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Estimated $3 million to replace West Chester’s oldest fire station

Replacing fire station 73 in West Chester Twp. could cost about $3 million but officials say their oldest station is cramped, inadequate and potentially jeopardizing the safety of their first responders.

The township trustees recently approved hiring an expert to help them decide what to do about the dilapidated station on Duff Road near Interstate 275. Fire Chief Rick Prinz said while there are a lot of variables involved, his research tells him to build a modern station that will be adequate for decades could cost about $3 million.

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Prinz said he doesn’t believe the township will need to ask residents for more money to cover the $3 million because Tax Increment Financing and other funding options are available.

Built in 1970, the original station was really nothing more than a pole barn with two bays for vehicles — only one side has openings on both ends so the vehicles don’t have to back out on busy Duff Drive — then offices, sleeping quarters and other fire station necessities were added in 1992.

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Officials agree the station is inadequate but Prinz said there are some aspects that are safety concerns. The turnout gear for the three-to-four firefighter/paramedics who man the station, are stored in cages right next to the Quint fire truck, so close it’s hard to get things in and out of the truck.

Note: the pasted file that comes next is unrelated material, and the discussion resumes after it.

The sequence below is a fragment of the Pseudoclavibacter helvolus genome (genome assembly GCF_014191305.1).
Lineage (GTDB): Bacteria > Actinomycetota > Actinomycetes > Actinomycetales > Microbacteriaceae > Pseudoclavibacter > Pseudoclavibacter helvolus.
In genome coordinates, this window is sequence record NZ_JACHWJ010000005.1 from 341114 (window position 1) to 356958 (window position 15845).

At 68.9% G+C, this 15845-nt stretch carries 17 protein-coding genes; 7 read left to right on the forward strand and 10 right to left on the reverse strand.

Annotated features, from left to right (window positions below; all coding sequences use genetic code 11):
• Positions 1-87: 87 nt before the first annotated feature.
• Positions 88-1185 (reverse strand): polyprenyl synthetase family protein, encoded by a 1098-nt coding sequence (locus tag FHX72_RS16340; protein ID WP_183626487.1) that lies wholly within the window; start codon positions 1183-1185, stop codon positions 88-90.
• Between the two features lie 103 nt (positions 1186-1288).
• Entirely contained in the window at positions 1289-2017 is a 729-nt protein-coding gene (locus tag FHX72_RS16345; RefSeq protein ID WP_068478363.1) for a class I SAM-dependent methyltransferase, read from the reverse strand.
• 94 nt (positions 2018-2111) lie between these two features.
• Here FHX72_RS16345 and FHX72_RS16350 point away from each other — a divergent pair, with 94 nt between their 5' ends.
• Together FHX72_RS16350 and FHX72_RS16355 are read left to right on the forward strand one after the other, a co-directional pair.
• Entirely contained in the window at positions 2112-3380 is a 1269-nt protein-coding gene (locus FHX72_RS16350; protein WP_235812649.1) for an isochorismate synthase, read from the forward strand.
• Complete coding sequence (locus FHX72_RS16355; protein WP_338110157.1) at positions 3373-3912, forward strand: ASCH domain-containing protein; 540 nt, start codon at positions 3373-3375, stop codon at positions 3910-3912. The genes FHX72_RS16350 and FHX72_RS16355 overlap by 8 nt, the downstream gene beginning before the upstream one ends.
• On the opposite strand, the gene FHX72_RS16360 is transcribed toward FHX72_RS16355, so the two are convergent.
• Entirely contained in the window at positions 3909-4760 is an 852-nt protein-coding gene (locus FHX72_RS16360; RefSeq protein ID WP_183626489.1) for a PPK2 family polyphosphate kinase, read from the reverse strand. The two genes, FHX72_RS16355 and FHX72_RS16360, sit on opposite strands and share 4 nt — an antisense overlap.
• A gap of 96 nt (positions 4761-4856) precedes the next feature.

The proximity to the fumes from the vehicles and sunlight that streams through the open bays is degrading the fabric and making the equipment potentially unsafe, according to the chief.

Workout machines, which are critical to keeping firefighters physically fit and injury free, are stored in a room barely big enough to fit one person — overflow equipment is in the furnace room.

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Other features that are not necessarily safety concerns are the cramped sleeping quarters and lockers that sit in a hallway, providing zero privacy. The firefighters’ community room doubles as a training room, so personnel hooked up to the computer there for joint training with the other stations, have to try to concentrate over the din of people cooking, eating and relaxing.

Trustee Ann Becker said they must address their “forgotten” station but they want the public’s input in that decision.

“It’s important to get the public’s buy-in, let you guys see what’s going on there, because it’s one of our essential services,” she said after the board approved looking for an expert.

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